he mall is magic. It is a snapshot of our world and a hint of what is to be. Take the ubiquitous store selling horny toads, filthy posters, naughty joke coffee mugs, dildos, nectarines and rubber balls. Is it necessary? Wrong question. It works.
See this girl here, the one with twelve rings in her eyebrows? She may purchase a poster at the store, take it home, nail it to the ceiling and gaze at it dreamily while eating a nectarine, palming a rubber ball, and absentmindedly tracing a circle with her finger on her down comforter. Has she gained anything? Absolutely: mastery over the situation, presence of mind, tranquility, a glimpse at a sliver of meaning.
Can we truly understand the immensity of human suffering merely by strolling through the Galleria? Certainly not. But we can get a random sampling. Take this babbling child being pushed in a stroller in a serpentine fashion by his mother. Is anyone really listening to his garbled nonsense and if not, does he deserve a deaf ear? After all, there was the pureed squash incident last week.
Here we have an establishment offering for sale pretzels of all descriptions: plain, with cheese, garlic, macadamia nut, salmon, truffles, onions, cilantro, baby greens. The sight of the twisted, impregnable mass of dough spinning its web of deceit provokes sobbing in a red-shirted woman. An employee of the pretzel factory, a young man of sinewy girth, reaches over the counter to embrace her. "Would you like a beverage with that?" he whispers.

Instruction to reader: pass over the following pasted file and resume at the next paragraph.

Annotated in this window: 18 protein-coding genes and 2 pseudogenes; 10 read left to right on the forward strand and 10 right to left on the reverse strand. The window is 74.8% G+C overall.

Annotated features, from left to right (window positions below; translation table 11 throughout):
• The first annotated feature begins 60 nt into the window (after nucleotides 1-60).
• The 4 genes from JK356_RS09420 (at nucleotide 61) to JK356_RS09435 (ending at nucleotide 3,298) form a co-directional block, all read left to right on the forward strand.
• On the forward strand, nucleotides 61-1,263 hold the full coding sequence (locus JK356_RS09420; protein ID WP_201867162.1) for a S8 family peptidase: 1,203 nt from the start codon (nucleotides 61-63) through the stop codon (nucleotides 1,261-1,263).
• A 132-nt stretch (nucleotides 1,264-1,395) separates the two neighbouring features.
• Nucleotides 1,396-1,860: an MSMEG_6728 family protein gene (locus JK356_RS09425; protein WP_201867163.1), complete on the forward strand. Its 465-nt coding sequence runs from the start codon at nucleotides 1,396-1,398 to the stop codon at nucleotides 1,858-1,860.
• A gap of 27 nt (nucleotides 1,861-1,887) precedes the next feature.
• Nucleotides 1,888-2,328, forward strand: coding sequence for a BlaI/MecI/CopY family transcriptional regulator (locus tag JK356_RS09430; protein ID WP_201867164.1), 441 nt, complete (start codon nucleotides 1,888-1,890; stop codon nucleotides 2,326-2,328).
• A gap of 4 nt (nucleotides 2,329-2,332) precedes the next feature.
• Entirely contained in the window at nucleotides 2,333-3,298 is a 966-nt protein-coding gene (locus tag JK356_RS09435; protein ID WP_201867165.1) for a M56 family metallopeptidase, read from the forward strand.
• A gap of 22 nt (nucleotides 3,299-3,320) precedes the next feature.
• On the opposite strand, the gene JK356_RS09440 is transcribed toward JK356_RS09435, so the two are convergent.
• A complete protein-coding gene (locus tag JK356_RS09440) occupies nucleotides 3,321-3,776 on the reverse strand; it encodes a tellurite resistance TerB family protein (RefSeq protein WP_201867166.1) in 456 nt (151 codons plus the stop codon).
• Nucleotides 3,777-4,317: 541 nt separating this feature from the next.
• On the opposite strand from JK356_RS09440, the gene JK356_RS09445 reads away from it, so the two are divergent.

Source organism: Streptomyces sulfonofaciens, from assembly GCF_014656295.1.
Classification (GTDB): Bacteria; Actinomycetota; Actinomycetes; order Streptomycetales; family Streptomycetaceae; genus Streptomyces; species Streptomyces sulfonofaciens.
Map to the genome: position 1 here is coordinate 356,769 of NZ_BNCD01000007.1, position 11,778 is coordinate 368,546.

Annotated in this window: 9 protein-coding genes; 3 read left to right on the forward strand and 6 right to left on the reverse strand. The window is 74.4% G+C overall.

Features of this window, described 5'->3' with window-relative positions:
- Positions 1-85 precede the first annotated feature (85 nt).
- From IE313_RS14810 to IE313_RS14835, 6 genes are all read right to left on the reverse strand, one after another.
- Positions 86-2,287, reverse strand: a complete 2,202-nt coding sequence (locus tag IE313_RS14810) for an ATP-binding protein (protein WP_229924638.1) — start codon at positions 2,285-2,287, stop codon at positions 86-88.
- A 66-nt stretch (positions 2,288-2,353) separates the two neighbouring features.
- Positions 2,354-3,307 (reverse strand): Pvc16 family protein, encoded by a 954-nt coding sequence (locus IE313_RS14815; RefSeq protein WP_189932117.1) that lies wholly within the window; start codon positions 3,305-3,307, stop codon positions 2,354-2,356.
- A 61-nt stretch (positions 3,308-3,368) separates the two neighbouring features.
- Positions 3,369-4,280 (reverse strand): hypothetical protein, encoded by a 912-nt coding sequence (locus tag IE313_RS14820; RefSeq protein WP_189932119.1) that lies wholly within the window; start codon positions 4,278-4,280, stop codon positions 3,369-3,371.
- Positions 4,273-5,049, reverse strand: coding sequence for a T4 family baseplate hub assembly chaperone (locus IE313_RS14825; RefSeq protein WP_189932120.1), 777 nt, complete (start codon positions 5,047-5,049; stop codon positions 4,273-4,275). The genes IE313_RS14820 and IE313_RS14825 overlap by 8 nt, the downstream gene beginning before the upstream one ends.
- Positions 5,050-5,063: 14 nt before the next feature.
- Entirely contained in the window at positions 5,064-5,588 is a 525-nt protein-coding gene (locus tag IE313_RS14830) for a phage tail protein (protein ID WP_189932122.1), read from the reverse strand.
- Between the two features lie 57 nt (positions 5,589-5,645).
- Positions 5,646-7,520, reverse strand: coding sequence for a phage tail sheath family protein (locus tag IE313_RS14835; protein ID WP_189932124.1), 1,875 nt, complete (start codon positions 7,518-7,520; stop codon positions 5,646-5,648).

Running shoes are stacked vertically and horizontally for miles, encouraging physical exertion, healthful living, spiritual exultation, emotional confusion. A video arcade: a gargantuan insect infected with the Ebola virus chases an ectomorphic, bespectacled explorer through the Chilean jungles, seizes him and drains his body of fluids. His carcass floats upward, flapping forlornly and tracing an oval in the brilliant sky.
Here, quick, I recognize this gentleman. I know those sad doe eyes, that red wisp of beard, the supple, pouty lips. It is my high school geometry teacher. He is wearing a twisted pretzel mass hat and an aqua polo shirt with a gold pin in the shape of a pretzel. Has he fallen on hard times? I want from him safety, remembrance of happier days, a sliver of meaning, a return to solid, clean lines and shapes. Faster, he has turned the corner! We can catch him; I believe he has a slight limp. Thank God, we have cornered him by the drinking fountain.
"What do you want?" he hisses, sweating.
"Hard work, magic, elucidation," I respond.
Wim Hylen's work has also appeared at Collectedstories.com. He lives in Phoenix, Arizona.
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story copyright by author 2005 all rights reserved